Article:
Waterboys Storm The Varsity Like a Hurtlin’, Fevered Train


One of my favorite aspects of writing for TCM is that at the end of the year we get to walk down the memory lane of all the shows and pick the top 5.  The bands/shows, that delivered on the anticipation or surprised you beyond wildest expectations.  For the most part, it’s a tough task because so many shows are dynamite.  So there’s sifting and re-ordering to finalize the list.

Then there are those where you walk out at the end and simply put a check mark beside it.  Here’s one I can put on the shelf and it will be waiting come December!  The Waterboys last night at The Varsity are my second no brainer on that list.  Can’t say it was a surprise.  I adore the work of Mike Scott.  His band has never failed to deliver.  I caught that first 1989 First Avenue appearance and I’ve never missed them since.  I guess the positive is that if enough great shows come through town to bump these guys, it will have been an epic run of entertainment.

The seasons are changing.  For the first time since spring, there was debate about whether or not to wear the jacket on the walk from the parking garage to the Dinkytown venue.  The cool air put a spring in my step as we closed on the sold out Varsity.  We were running a few minutes later than usual and there was a long queue working its way through security.  No opener tonight.  Two full sets.  Just the way fans wanted it.

We could hear the opening strains of the raggle-taggle Fisherman’s Blues classics When Ye Go Away and the title track as we shuffled forward.  I kept craning my neck and wishing folks would hurry!  As we made it through the doors we were greeted by a delightful, Muscle Shoals tinged, cover of The Stones’ Dead Flowers.  The Waterboys have never really been shy about rolling out great covers.  But in all the times I’d seen the band, this was a departure and it was a dandy.

Fast forward to the song London Mick from the new album Where The Action Is.  An ode to Scott’s favorite Clash guitar player, Mick Jones.  The band began to open up the throttle.  It also became apparent that this particular rendition of The Waterboys, which Scott pointed out has claimed a total of 87 members over the years, was a bit different.  It was a five piece combo and heavily influenced by the band’s recent immersion in Nashville and Memphis culture.  Waterboys songs often lean toward the ornate and complex.  Not tonight.  The band was in jam mode.  Each player a virtuoso with plenty of room to express and bounce off each other.  It just seemed like the music was so accessible.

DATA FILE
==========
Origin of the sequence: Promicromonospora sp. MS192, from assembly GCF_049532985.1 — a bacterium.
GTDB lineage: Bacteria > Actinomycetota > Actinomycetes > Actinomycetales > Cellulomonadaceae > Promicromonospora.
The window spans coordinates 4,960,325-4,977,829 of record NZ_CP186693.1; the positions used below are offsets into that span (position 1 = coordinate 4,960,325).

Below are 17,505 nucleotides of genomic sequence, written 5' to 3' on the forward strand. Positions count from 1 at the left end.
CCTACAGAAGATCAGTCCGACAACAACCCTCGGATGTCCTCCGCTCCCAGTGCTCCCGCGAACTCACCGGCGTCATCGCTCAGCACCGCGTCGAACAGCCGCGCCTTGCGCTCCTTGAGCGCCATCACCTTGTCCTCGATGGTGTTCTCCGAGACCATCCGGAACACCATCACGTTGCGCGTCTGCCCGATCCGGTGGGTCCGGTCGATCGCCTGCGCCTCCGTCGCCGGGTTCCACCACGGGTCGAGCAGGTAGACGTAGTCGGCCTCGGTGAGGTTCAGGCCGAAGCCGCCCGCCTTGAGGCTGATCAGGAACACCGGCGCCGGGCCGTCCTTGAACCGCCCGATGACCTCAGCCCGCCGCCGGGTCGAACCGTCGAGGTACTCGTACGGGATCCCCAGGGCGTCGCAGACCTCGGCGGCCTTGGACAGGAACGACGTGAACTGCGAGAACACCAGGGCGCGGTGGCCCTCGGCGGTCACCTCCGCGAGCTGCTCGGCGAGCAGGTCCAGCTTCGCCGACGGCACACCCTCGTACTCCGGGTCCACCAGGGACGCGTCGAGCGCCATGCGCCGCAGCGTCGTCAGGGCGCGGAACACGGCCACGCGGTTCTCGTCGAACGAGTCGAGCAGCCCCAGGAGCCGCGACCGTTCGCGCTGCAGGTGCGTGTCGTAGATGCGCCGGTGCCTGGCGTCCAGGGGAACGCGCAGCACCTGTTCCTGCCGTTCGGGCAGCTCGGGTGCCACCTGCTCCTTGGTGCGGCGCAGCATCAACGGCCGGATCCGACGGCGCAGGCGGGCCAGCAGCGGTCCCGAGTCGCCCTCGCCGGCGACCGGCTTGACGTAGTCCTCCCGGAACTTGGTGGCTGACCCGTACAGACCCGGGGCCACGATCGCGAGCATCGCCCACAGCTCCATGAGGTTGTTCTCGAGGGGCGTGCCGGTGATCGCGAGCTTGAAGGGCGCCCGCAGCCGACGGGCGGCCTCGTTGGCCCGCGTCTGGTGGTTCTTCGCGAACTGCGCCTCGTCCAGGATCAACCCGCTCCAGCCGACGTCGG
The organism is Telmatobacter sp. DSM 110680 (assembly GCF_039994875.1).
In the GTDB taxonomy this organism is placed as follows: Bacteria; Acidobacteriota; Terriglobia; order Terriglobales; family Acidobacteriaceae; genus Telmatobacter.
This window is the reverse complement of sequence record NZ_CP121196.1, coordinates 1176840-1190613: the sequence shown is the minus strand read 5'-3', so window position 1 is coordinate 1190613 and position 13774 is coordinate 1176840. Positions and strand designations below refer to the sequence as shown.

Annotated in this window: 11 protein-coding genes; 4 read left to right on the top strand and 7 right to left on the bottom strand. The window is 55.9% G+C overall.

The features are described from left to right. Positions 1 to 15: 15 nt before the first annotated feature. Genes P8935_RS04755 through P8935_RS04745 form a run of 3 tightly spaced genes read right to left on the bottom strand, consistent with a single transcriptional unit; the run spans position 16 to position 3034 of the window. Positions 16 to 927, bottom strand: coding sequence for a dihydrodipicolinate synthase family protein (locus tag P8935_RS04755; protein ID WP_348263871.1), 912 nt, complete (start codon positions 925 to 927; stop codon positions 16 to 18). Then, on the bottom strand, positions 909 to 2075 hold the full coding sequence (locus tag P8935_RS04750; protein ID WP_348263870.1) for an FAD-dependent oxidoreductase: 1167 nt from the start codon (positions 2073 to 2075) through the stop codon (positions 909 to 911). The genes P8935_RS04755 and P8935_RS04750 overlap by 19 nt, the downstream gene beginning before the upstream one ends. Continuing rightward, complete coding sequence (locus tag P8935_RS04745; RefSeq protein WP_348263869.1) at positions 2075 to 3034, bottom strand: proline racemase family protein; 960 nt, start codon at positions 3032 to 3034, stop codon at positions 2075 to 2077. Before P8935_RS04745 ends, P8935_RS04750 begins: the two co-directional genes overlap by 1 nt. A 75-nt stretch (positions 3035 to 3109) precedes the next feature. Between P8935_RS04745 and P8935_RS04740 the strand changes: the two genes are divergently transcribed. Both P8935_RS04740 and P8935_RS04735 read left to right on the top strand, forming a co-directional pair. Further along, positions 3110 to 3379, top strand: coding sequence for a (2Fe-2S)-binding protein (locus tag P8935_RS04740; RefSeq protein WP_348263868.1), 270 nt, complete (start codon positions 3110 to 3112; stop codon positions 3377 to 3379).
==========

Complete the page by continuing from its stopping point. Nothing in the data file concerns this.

In the moments it took for Scott to move to the piano, the fully engaged crowd immediately began calling out requests.  He shook his head and pointed out that some songs were piano songs, which is where he was parked.  So quit suggesting guitar tunes!  Scott has always been engaging.  But last night he seemed in a particularly good mood and joked about and with his band.  Dropping into the the opening phrase from the 1983 debut gem A Girl Called Johnny caused the crowd to erupt.

He talked about his respect for the Twin Cities and how it was steeped in music.  Mentioned his admiration for Bob Dylan and that he’d enjoyed the “Muriel” downtown.  When someone decided to point out that it was, in fact a mural, not a muriel he rolled his eyes.  He just really liked the way muriel sounded.  For anybody who knows Mike Scott’s discography, the man is a master of language.  Who else quotes and records the sonnets of the great Irish poets?  He used that opportunity to dedicate to Dylan and launch into Still A Freak from the 2015 masterpiece Modern Blues.  It occurred to me for about the tenth time that this was the song that should be the ringtone on my phone.  Just need to find somebody savvy enough to do it for me!

One of the things I’ve always admired about Mike Scott the artist is his mercurial nature.  Like Bowie, he’ll challenge you musically with each new release.  Rather than refining a style or working within tried and true profitable perimeters, Scott is drawn to new inspirations.  And he’s the kind of guy who is all in when he chooses to do something.  So new Waterboys albums are a bit like Christmas.  There is no way to predict what’s coming.  Sometimes, something glances off without penetrating.  Sometimes it takes some time to adjust.  To hear things the way he hears things.  The song Nashville, Tennessee was just such a tune when I heard it on the album.  I’d found it witty.  A reflection of a time and place but in the grand scheme of things mostly filler.  Boy, did I get flipped on my head when the band ripped into a jam version that sprawled over the venue.  It morphed into Blue Suede Shoes and then into to a Kiss Army ode with keyboardist Brother Paul ripping off his shirt before circling back.  A completely unexpected highlight.  

On a rising trajectory, Nashville was replaced by a really hard rocking version of Medicine Bow. Okay, that’s the definition of redundant. A classic early Waterboys’ set list stalwart.  I began to notice how well constructed tonight’s set really was.  There was going to be a lot of new material and deeper cuts.  Songs that seemed more designed for the band to have some fun.  To broaden audience exposure. Drop the classic in just often enough to keep the hard cores screaming and happy.  

An hour had flown by.  This was not The Waterboys I’d seen so many times.  Then again, it never is.  Rather than trying to compare concerts over the years, I always find it more interesting to simply be moved by the choices and amazed at the passion and range that has always been the band’s hallmark.  Talking with my friends, we all agreed this opening set was quite a departure.  We expected the second set would be a hurtlin’ fevered train of established hits.  Because there weren’t a pile of them in that first set.